Pupil insights into school bullying : a cross-national perspective between Japan and England
The research presented in this thesis focused on cross-national comparisons of
secondary school pupils' understanding of and attitudes towards school bullying / ijime.
In the first study, interviews with 121 12-15-year-old Japanese and English secondary
school children were conducted to evaluate the depth and diversity of children's
understanding of the nature of bullying / ijime. Attitudes towards bullying / ijime, and to
school-based interventions were also examined. In the second study, a survey of 1,967
Japanese and English secondary school children was conducted to evaluate their
understanding of different forms of bullying / ijime behaviour, and their friendship
The interviews revealed that compared to bullying in U.K, ijime in Japan was seen as
more weighted towards verbal and indirect (rather than physical) aggression, that causes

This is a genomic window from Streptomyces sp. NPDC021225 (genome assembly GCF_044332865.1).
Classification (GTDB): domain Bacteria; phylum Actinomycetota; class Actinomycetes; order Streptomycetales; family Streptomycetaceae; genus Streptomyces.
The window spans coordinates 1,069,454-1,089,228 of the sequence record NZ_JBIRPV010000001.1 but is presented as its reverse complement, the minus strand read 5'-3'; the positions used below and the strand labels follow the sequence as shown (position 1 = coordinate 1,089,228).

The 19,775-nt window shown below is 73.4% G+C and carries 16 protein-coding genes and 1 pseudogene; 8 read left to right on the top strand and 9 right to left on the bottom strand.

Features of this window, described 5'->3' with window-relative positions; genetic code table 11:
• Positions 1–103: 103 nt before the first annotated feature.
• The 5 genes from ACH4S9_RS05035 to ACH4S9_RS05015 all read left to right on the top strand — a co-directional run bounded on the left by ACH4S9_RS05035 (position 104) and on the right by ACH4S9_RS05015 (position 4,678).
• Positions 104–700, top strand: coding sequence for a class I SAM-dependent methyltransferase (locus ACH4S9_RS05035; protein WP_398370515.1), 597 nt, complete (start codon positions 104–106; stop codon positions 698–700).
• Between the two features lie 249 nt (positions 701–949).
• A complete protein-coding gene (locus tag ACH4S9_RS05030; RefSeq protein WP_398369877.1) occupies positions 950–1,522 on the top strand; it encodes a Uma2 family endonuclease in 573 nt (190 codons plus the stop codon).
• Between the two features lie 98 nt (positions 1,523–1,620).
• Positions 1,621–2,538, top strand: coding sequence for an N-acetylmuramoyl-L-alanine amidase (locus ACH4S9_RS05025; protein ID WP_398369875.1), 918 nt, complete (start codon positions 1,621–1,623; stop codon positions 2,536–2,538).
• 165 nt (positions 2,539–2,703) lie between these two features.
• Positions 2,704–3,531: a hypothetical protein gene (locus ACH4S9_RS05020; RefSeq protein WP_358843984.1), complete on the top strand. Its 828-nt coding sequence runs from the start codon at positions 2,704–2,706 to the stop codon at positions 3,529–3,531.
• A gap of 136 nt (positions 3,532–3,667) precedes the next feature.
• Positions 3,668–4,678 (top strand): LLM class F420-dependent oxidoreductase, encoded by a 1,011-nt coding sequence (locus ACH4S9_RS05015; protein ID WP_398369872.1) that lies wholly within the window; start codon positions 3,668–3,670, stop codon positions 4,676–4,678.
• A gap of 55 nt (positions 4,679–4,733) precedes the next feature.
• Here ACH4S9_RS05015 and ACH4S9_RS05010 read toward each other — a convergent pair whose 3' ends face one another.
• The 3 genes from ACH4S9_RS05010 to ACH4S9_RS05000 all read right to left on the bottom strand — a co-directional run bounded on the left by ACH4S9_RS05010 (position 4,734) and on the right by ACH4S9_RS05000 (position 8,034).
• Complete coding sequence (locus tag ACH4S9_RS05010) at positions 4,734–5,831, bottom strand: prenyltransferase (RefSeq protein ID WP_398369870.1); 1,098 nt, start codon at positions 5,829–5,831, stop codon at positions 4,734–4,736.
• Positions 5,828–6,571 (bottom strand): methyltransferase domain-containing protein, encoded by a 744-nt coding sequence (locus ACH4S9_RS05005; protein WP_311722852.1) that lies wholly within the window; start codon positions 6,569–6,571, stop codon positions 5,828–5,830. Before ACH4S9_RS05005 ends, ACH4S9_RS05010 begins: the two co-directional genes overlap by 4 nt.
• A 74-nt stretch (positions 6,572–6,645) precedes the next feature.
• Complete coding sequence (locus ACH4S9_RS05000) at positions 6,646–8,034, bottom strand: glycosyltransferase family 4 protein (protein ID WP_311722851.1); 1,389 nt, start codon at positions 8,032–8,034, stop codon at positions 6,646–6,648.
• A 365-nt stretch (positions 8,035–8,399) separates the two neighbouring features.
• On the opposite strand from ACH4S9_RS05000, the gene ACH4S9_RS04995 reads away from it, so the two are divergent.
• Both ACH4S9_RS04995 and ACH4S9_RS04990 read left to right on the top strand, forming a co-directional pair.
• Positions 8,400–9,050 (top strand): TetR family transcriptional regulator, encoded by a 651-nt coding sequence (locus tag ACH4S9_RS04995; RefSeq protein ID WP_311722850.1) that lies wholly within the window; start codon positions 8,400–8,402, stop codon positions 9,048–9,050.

victims more often psychological suffering, and is more characteristic of within-grade
relationships rather than an older pupil bullying a younger one. As useful coping
strategies for the victim, while English pupils consider indirect actions such as 'seeking
help from others' to be very useful, more direct actions such as 'fighting back' and
'telling bullies to stop it' are considered more useful by Japanese pupils. The majority of
pupils in England had very positive views of school based intervention and teachers'
and parents' involvement to tackle the problem, whereas considerable number of pupils
in Japan had reluctant and negative attitudes to it.
The survey revealed findings consistent with the first study regarding pupils'
understanding of bullying / ijime behaviour. It also found that compared to English
pupils, who form their friendships equally with pupils in different year groups as well as
those in the same year group, Japanese pupils form friendships based, to a large extent,
on the class they belong to. This difference of friendship formation seems partly to stem
from the different education systems in England and Japan, which in tum, influence
pupil's perceptions and understanding of the nature of bullying / ijime.